U.S. Forest Service to begin pile burning in Summit County after first major snow of season | SummitDaily.com

U.S. Forest Service to begin pile burning in Summit County after first major snow of season

Summit Daily staff report
news@summitdaily.com

Pile burning will take place at several locations across the Eagle-Holy Cross and Dillon Ranger districts on the White River National Forest located in Summit and Eagle counties.

Fire managers from the Upper Colorado Interagency Fire and Aviation Management Unit (UCR) plan to take advantage of changing weather conditions to burn slash piles that are the result of multiple fuels reductions and hazardous tree removal projects, the agency said in a news release.

Pile burning will take place at several locations across the Eagle-Holy Cross and Dillon Ranger Districts on the White River National Forest located in Summit and Eagle counties.

Slash piles have been created for burning in project areas where other means of disposal were not feasible, the release said. Hazardous fuels reduction projects create fuel breaks that help reduce the risk of wildfire from encroaching on homes, while giving firefighters a better place from which to defend communities. Firefighters will spend the upcoming winter months burning piles in a number of locations across both districts.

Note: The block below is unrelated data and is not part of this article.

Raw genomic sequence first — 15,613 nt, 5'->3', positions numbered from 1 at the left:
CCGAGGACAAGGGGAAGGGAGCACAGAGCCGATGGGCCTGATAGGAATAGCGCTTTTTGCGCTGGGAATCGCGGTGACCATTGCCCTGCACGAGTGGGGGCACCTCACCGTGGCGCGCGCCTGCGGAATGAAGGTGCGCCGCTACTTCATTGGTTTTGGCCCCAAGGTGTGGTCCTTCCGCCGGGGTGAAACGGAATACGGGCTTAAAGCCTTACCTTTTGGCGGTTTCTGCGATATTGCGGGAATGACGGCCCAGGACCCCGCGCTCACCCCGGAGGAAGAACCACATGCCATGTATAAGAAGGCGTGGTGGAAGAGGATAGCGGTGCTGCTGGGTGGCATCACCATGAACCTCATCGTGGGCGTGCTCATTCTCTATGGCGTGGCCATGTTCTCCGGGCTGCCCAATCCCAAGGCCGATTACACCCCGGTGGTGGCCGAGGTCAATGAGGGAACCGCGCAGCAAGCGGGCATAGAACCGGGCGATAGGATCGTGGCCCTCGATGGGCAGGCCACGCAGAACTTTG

Crews may burn ten to hundreds of piles per day, according to the release. These prescribed fires will be ignited when fuel, weather, and smoke dispersion conditions permit fire specialists to burn in an effective and safe manner. Additionally, when piles are burned with snow on the ground there is an extremely low chance of the fire spreading to adjacent vegetation. Local residents and travelers through the area should be aware of the likelihood of smoke arising from these areas.

Specific locations for pile burning when conditions warrant include: Ophir Mountain west of Farmer's Korner, Tiger Road and Highway 9, Barton Creek Road, Highlands subdivision in Breckenridge, the Spruce Valley Ranch and Indiana Gulch area, Mt. Powell Ranch and Brush Creek Ranch West of Highway 9, and the Peaks Trail and Miner's Creek area in Frisco.

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